> Timeline of Zeta Developments
Timeline of Zeta Developments
A lot of things have happened in the past few days concerning Zeta, BeOS, and Haiku. In order to create some order in the chaos, Eugenia and I have created a rough timeline of what happened the past 6-7 years. Read on for the timeline and some more thoughts on the matter. Update: Magnusoft ceases distribution of Zeta. Update II: Access answered the questions posed in the article.So now, we can reconstruct fragments of the BeOS saga over the past seven years – with the help of Eugenia, that is. Eugenia is no new comer to the BeOS world (before OSNews she was running BeNews) and she has met Bernd Korz several times.
So. It’s 2001. Be, Inc. is in talks with a German company (Koch Media, more here) to grant them distribution rights of BeOS 5 in Germany and the rest of Europe. Eugenia does not know if these talks were ever finished, nor does she know if anything finalized got signed (although some draft contracts could have been signed). Eventually, YellowTAB buys that contract from that company.
Not much later, Be goes belly up, and sells its assets to Palmsource.
Bernd Korz and YellowTAB start work on Zeta – something they are not allowed to do as far as the distribution rights go, since they only have distribution rights of BeOS 5, and nothing more. Debate immediately arises in the BeOS community about Zeta’s legality. Especially the code leaked in early 2002 fuels speculation that Zeta is based on this illegal leak.
Now, Eugenia tells me that Bernd Korz went to America a few times to contact Palmsource but a number of times they not only declined to talk to him but he also became a running joke within Palmsource’s ex-Be engineers and executives (who for some reason did not like seeing BeOS resurrected via another company — some of them saw Haiku the same way too). Bernd eventually did meet Jean-Louis Gassee (who was a Palmsource board member at the time) to discuss the matter but we don’t know what ever happened after their meeting.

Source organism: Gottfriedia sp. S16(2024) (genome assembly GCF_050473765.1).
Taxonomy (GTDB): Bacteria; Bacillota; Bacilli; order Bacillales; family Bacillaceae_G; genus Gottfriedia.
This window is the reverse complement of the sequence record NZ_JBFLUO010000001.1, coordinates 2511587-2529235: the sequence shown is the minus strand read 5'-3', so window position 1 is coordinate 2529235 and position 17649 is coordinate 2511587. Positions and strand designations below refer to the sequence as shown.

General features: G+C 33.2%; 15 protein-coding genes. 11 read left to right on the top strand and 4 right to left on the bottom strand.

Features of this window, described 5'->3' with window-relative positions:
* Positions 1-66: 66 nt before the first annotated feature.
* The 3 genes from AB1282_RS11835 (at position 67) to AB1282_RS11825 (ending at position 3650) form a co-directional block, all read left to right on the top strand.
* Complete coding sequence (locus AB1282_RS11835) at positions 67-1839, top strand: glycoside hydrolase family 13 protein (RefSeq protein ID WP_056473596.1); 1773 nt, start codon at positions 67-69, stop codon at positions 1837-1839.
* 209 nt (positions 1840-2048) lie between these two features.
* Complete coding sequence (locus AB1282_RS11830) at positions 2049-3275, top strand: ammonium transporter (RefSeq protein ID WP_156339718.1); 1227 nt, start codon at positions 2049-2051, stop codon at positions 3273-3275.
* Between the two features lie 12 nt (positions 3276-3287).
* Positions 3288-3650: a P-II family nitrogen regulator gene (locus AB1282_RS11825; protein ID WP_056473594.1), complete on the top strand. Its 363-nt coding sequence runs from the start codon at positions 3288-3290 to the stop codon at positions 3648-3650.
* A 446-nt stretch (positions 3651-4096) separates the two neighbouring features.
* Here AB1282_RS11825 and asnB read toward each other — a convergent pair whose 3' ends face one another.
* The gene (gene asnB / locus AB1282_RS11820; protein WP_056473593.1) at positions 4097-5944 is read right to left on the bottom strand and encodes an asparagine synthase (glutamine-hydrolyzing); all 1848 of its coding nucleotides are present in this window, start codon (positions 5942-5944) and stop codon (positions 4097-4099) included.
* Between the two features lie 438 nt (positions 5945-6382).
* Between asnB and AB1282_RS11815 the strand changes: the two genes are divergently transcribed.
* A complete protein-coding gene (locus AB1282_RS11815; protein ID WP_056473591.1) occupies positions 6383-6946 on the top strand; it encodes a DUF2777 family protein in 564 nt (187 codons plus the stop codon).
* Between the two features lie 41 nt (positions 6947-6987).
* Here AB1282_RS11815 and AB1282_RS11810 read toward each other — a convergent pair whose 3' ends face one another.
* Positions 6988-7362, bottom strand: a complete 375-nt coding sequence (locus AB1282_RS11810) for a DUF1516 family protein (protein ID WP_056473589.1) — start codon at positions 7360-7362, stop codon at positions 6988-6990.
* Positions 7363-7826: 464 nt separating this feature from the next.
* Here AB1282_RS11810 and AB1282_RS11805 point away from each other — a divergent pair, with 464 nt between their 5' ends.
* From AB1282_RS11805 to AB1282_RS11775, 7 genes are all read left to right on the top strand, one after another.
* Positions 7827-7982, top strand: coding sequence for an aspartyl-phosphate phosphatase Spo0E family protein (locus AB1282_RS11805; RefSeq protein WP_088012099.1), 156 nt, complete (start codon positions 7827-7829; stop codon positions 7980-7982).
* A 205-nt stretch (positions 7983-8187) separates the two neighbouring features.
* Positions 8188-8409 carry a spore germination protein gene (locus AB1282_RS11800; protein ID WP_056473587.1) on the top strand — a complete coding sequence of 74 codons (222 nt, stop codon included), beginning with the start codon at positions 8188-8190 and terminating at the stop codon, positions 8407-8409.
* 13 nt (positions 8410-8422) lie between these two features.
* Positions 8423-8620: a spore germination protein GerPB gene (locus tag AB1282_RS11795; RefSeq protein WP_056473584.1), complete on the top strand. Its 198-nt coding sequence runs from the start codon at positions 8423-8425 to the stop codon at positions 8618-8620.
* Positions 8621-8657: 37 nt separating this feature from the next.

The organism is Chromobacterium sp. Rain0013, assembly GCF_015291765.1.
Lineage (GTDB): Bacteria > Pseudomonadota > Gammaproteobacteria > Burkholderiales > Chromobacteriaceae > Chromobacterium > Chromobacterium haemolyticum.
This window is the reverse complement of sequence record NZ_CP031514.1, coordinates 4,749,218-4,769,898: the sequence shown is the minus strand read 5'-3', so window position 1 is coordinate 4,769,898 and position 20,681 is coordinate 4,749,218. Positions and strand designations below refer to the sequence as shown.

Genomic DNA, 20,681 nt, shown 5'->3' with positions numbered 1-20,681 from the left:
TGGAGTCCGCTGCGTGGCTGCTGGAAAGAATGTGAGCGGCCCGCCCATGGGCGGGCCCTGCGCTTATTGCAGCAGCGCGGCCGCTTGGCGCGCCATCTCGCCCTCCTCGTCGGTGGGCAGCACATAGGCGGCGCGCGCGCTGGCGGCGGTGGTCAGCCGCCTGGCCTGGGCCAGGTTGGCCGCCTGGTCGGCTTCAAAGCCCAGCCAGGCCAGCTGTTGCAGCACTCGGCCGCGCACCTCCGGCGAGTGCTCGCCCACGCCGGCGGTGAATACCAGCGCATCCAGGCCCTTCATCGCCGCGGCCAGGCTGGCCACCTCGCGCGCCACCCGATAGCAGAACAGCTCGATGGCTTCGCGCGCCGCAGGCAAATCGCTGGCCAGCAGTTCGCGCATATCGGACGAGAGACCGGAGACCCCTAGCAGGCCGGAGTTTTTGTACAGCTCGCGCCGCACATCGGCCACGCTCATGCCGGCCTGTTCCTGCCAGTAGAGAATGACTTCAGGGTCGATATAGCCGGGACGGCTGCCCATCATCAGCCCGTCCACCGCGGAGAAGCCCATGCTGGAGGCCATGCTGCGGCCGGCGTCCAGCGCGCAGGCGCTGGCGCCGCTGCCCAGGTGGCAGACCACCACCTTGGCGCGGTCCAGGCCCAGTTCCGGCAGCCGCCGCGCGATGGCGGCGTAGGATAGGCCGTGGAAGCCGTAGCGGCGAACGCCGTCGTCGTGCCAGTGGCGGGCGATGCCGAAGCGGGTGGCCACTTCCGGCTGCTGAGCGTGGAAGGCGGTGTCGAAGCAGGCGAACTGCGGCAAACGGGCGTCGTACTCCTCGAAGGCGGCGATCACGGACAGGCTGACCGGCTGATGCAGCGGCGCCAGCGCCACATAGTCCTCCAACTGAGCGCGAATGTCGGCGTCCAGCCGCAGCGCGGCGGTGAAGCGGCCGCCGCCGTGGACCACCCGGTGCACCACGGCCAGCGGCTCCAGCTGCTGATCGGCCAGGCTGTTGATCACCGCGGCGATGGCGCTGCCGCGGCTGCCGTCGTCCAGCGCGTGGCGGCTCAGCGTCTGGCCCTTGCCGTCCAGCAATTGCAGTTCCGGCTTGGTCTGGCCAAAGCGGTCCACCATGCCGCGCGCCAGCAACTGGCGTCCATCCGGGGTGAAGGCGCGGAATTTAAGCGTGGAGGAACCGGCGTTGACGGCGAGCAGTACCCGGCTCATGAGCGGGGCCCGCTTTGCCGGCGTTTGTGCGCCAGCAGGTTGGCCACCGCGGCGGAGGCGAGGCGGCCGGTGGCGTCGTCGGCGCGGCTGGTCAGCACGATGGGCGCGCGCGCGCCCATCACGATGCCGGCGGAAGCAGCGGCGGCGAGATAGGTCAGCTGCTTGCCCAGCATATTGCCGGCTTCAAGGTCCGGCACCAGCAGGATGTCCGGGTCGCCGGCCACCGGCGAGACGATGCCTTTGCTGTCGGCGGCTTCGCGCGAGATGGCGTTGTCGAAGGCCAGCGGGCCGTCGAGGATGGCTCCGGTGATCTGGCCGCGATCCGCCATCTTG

In the meantime, Palmsource is acquired by Access. Access is now the owner of Be’s IP.
In this role as owner, they say to have sent numerous cease and desist letters to YellowTAB, on the grounds that Zeta is “an unauthorized derivative work”. Access does not contact any news outlet, nor does it give out any press releases. The cease and desist letters go unanswered.
In the meantime, YellowTAB starts pushing up the daisies as sales have been very poor. Magnussoft takes over development of Zeta. They provide Bernd Korz with 5 people, and some funding to develop Zeta. All seems well at this point.
On 23rd March this year, Bernd Korz and his team part ways with Magnussoft. A few days later, Bernd announces he quits Zeta development altogether.
Today, we have Access stating that “if Herr Korz feels that he holds a legitimate license to the BeOS code he’s been using, we’re completely unaware of it, and I’d be fascinated to see him produce any substantiation for that claim.”
In a response, Bernd states on his weblog that he will be talking to his lawyer, and that a statement will be made soon.
This short timeline elicits a few interesting questions. Why did Palmsource decline to talk with Bernd Korz? Why did Palmsource never take any legal action against YellowTAB (that we know of)? Why has Access been so secretive about their actions against Zeta? Why did they choose a comments’ section on a news site to speak in public about this for the first time? Are the recent talks between Access and Haiku a mere coincidence? (update: The recent release of the BeBook/docs was after Jorge G. Mare (a.k.a. Koki) asked for it from Access.)
It seems that 6 years after its demise, the BeOS can still stir the operating system world up. Let us hope everything gets cleared up sooner rather than later.
About The Author
Follow me on Twitter @thomholwerda
Those questions have already been answered time and again in multiple posts in the previous articles.
1) They had no interest in selling BeOS/giving rights to BeOS. Why waste time if there is no intention to ever part with the source?
2) I’ve stated it a billion times. Legal reasons. It did not behoove ACCESS to make public statements concerning Zeta, as it would have cost them far more than they could have ever gotten out of it. Simple economics/business.
3) English errors not withstanding, see #2.
4) Why not? They didn’t feel it merited front page exposure on their website, “Lefty” was trying to avoid negativity on ACCESS’s pages, etc. There are surely a million reasons.
[Edit: The above are just some possible reasons. I am not speaking on “Lefty”‘s behalf, only suggesting some possibilities/logical reasons – of which there are MANY.]
5) From what I understand, the talks have been ongoing, and ACCESS has always been cooperative with Haiku.
What exactly is the point of this “timeline” and commentary? Another defense in disguise? That’s what it sounds like. If you’re attempting to bring the “other side of the story” to light, you might have wanted to wait until Bernd’s official statement is out, joke as it might be.
Edited 2007-04-04 21:52 UTC